Health setbacks take backseat for 2 riders

The road to RAGBRAI, which begins Sunday in Rock Valley, lasted years for Joe Gantner and Debra Tapp.

They are among the many riders who each year look forward to the Register’s Annual Great Bicycle Ride Across Iowa as an opportunity to demonstrate victory over obstacles in their lives. Gantner, of Cedar Rapids, and Tapp, of Woodville, Wis., suffered major physical setbacks while riding bicycles.

Over seven days and 418 miles across Iowa, they plan to show that they’re back.

Two weeks before RAGBRAI in 2011, Gantner was training on the Cedar Valley Nature Trail to prepare for that year’s ride from Glenwood to Davenport.

Just four miles into his 100-mile training ride, Gantner suffered a heart attack while riding up a hill. He doesn’t remember his accident.

All he remembers is that when he woke up, his body was in pain.

“For 48 hours I kept asking, ‘Why am I here?’ ” said Gantner, now 61.

When Tapp woke up at a hospital in Wisconsin in summer 2012, she had no idea how she got there. Tapp, now 47, knew she had been riding her bicycle in a residential area in her hometown in Woodville, Wis., but after that, everything was a blur.

Later, she learned she had been hit by a car. She was placed in a medically induced coma because of a traumatic brain injury and an injury to her knee.

“I was coming pretty fast and it was a perfect storm for the person who pulled right in front of me, and I had nowhere to go and nowhere to stop,” Tapp said.

The driver of the vehicle was a victim of a crime and was upset. Tapp happened to be at the wrong place at the wrong time.

She wasn’t wearing a helmet, she said, because she didn’t expect to get into an accident in a quiet neighborhood.

For two weeks she was in an Eau Claire, Wis., hospital. One week she spent in the coma. The next week, she was out of bed and in a wheelchair. Quickly, she was able to start walking again.

Just a few months later, she was craving to get back out and ride the hills again.

The cardiology nurse was crying when she read Gantner’s report. She said he shouldn’t have been alive.

But when Gantner had his heart attack, Steve Etten of Covington and Emily Robins of Robins immediately started performing CPR, working on him for 12 minutes until medics arrived on scene.

“If it would have happened anywhere other than it did, I’m dead,” Gantner said.

In 2012, Gantner again prepared to ride RAGBRAI. But his calves and hamstrings started cramping two weeks before the ride.

He sought care and learned that his pancreas had stopped working and that he had Type 2 diabetes. Once again, his RAGBRAI plans were thwarted.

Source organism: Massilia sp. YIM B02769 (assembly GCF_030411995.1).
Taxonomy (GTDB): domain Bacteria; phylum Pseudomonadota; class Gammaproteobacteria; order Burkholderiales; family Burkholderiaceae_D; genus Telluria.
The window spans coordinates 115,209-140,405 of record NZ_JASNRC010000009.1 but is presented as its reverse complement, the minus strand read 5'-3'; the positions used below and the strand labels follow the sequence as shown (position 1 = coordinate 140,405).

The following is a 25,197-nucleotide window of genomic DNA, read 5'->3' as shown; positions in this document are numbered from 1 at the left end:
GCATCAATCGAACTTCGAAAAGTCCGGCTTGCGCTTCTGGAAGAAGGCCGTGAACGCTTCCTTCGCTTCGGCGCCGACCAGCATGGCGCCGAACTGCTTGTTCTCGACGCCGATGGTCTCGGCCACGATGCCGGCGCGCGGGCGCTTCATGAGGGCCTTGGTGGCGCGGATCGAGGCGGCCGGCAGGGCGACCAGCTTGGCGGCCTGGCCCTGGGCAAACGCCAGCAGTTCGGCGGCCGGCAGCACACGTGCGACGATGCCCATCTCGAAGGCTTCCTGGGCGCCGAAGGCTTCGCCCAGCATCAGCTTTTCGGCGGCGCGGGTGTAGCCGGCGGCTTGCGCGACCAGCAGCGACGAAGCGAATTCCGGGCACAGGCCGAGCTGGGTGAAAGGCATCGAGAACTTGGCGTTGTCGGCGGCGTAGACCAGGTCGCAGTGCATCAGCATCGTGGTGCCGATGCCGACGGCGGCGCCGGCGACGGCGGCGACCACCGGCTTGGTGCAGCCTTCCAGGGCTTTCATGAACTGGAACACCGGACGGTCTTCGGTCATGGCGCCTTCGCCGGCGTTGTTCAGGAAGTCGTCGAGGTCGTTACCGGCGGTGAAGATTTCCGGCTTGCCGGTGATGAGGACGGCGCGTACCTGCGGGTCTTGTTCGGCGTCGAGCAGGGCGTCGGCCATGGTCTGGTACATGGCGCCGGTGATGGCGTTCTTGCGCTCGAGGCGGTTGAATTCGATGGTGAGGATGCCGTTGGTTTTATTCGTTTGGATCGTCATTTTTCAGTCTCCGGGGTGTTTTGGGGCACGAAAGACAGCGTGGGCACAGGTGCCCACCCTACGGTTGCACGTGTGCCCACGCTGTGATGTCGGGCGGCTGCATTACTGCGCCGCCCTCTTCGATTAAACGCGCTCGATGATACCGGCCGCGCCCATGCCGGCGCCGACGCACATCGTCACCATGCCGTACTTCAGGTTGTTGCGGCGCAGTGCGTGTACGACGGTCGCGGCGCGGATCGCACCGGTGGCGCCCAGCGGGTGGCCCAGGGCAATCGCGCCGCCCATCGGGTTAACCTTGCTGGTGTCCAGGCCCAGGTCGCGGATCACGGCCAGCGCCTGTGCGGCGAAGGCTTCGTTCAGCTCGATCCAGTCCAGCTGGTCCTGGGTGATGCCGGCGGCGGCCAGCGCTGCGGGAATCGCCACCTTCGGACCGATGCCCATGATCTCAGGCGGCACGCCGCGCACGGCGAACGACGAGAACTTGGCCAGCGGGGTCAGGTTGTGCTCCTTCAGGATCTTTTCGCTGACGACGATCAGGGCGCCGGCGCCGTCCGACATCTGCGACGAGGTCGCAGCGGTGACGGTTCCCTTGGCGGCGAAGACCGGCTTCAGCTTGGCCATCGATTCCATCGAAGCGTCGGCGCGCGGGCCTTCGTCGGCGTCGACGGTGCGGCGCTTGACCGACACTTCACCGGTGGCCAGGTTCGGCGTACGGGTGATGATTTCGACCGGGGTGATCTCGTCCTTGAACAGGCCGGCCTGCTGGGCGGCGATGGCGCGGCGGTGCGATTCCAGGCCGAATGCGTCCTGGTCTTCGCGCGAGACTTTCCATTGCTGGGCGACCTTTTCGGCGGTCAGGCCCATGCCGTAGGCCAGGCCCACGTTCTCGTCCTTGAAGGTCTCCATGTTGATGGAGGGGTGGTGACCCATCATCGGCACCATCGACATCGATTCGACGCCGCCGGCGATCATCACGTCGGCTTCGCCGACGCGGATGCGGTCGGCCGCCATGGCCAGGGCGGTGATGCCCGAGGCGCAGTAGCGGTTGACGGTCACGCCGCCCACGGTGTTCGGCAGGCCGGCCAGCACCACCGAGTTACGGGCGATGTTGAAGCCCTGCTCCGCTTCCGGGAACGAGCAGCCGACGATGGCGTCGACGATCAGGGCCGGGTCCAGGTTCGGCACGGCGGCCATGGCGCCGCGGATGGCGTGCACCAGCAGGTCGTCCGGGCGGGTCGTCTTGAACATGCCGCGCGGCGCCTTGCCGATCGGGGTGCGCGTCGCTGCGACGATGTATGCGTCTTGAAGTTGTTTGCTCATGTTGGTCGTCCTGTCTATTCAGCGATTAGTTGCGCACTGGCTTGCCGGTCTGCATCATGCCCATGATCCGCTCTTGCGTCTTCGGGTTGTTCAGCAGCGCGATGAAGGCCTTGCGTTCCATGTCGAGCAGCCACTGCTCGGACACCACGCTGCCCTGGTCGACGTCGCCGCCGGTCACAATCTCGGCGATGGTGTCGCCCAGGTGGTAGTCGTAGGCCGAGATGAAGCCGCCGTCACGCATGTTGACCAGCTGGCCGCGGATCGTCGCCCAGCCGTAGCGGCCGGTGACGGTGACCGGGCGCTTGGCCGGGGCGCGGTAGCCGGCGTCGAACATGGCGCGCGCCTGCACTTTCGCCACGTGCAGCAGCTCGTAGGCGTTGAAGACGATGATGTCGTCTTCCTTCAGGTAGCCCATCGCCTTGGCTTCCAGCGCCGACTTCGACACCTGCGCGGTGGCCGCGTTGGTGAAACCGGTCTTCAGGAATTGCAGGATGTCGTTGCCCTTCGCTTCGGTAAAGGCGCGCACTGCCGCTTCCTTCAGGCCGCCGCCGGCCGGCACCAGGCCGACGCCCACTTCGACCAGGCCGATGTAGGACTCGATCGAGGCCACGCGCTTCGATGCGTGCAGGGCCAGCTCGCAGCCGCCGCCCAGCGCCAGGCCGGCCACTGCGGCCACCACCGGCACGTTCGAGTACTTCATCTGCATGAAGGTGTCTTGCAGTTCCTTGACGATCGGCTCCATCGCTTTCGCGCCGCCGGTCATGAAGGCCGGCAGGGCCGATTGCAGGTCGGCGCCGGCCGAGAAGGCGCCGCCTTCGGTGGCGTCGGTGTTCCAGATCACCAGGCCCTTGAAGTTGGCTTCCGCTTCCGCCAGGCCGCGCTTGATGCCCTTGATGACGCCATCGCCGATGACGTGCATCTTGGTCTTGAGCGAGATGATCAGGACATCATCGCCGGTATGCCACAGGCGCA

“I was all set, paid my registration fee and had people to go with, and then all of a sudden, the rug gets pulled out from under me,” Gantner said.

People often ask Tapp if she’s afraid to ride a bicycle, especially after the accident, and especially since she plans to ride RAGBRAI.

Her simple answer is, “No.”

“I absolutely have no memory of the accident,” Tapp said. “It’s almost like at times telling someone else’s story because I have no memory at all.”

For years, her family has ridden RAGBRAI. Her grandfather, whom she plans to visit during her trip to Iowa, rode into his 80s.

This year will be Tapp’s first time, but she feels like the week will be the perfect way to celebrate her recovery.

“I’m so excited for everything,” Tapp said. “I’m excited to do what I feel like is a family tradition, a little bit.”

Not quite two months ago, Gantner almost had another traumatic fall. He was riding 25 mph and fell so hard his helmet broke.

Gantner said he has recovered and is ready to be drenched in sweat and rub some rubber into concrete.

“I’m anticipating it with eagerness to get back in the saddle and get back into it again,” Gantner said.

Today on RAGBRAI: How to prepare

Bicyclists and support crews will be rolling into Rock Valley in northwest Iowa before the ride shoves off toward Okoboji on Sunday. The RAGBRAI Expo begins at noon at Rock Valley High School.

GET UPDATES: Look for videos, photos and blog updates this afternoon and evening at RAGBRAI.com and DesMoinesRegister.com on your smartphone, tablet or desktop computer.

FIRST TO KNOW: Make sure you have the Register’s mobile app and the RAGBRAI iPhone app downloaded so you can receive push alerts as soon as need-to-know forecasts and route information are published, when our daily streaming-video show from the RAGBRAI route is about to begin, and when new photos are available.

LANCE ARMSTRONG: The seven-time Tour de France champion who was stripped of those titles because of doping is scheduled to work tonight as a guest bartender in Rock Valley, where residents were displaced by flooding. He will also ride RAGBRAI through Wednesday. It’s his sixth time on the ride.

 

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